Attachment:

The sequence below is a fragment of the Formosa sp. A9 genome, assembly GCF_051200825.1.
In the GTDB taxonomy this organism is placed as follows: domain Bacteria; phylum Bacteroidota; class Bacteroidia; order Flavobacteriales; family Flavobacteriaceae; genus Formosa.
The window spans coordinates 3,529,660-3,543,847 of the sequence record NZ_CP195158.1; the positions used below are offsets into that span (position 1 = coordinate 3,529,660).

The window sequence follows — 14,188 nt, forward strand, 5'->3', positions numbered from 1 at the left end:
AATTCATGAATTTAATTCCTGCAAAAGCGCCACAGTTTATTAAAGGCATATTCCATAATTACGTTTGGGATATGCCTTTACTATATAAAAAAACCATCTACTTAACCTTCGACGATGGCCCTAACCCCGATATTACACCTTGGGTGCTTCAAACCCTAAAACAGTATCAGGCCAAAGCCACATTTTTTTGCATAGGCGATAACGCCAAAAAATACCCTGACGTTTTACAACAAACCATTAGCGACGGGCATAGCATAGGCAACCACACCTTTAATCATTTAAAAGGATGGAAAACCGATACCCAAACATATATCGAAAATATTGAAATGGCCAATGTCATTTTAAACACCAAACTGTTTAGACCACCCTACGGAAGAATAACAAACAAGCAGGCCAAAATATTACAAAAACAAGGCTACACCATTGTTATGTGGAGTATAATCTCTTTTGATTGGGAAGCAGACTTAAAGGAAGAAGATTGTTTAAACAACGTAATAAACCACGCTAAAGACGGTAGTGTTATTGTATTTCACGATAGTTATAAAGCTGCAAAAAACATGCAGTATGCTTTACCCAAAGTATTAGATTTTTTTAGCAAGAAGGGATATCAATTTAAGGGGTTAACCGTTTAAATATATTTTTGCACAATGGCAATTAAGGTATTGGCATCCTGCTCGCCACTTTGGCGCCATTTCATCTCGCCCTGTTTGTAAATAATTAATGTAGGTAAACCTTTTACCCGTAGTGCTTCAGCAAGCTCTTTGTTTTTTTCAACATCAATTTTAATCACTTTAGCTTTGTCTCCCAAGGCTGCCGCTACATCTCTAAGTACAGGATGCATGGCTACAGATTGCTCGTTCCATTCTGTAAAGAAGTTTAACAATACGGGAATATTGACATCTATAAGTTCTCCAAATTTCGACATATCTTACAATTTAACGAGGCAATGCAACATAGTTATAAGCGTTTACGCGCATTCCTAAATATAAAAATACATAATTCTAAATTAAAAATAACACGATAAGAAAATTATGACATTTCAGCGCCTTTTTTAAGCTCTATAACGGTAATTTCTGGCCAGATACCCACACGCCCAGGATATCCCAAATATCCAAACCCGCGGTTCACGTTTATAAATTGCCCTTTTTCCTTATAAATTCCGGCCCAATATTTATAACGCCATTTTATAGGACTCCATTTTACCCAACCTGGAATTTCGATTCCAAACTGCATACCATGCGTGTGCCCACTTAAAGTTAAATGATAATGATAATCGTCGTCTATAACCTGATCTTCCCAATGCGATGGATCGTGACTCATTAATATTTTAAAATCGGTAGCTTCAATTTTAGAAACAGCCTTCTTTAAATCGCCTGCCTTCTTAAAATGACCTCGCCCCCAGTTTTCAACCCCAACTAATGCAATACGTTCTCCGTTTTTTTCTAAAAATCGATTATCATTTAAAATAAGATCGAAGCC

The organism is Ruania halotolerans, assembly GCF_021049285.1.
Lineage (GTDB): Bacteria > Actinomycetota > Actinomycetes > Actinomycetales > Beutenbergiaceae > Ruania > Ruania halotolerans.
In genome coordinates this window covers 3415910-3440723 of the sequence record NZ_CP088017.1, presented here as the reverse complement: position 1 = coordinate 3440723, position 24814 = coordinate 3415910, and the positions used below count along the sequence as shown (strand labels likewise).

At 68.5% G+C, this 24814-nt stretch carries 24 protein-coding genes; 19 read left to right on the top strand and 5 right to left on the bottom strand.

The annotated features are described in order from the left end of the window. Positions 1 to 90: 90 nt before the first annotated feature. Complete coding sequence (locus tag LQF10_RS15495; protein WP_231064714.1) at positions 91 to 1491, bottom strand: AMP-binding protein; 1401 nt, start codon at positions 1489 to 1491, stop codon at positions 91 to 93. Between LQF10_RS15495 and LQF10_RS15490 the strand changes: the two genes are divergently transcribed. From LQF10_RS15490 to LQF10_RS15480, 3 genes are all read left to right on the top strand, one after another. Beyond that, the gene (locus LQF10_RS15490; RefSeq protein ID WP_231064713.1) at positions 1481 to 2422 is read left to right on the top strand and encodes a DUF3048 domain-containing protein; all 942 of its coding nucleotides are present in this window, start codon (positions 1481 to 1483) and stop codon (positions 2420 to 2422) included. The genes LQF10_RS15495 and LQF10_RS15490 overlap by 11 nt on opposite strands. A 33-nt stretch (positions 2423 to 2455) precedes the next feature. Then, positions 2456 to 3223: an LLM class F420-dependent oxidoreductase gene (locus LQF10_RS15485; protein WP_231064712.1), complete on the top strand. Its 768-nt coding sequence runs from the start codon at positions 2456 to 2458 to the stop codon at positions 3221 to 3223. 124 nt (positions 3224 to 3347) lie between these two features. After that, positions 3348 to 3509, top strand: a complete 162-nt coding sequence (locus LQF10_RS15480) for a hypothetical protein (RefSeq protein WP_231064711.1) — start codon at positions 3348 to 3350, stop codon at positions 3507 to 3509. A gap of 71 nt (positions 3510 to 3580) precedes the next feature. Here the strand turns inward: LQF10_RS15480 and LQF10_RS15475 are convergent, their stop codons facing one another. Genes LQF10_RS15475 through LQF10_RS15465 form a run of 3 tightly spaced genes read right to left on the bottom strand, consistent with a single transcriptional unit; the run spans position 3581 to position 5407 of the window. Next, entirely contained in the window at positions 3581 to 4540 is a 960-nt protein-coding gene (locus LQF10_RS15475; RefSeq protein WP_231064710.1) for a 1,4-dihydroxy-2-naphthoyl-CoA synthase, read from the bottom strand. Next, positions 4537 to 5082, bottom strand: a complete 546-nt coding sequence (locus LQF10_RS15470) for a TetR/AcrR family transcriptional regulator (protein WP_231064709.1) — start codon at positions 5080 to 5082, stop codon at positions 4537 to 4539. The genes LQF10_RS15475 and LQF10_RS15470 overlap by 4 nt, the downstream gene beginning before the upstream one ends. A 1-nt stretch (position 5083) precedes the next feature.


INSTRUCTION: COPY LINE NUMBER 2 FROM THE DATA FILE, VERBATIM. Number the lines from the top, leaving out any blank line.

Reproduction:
In the GTDB taxonomy this organism is placed as follows: domain Bacteria; phylum Bacteroidota; class Bacteroidia; order Flavobacteriales; family Flavobacteriaceae; genus Formosa.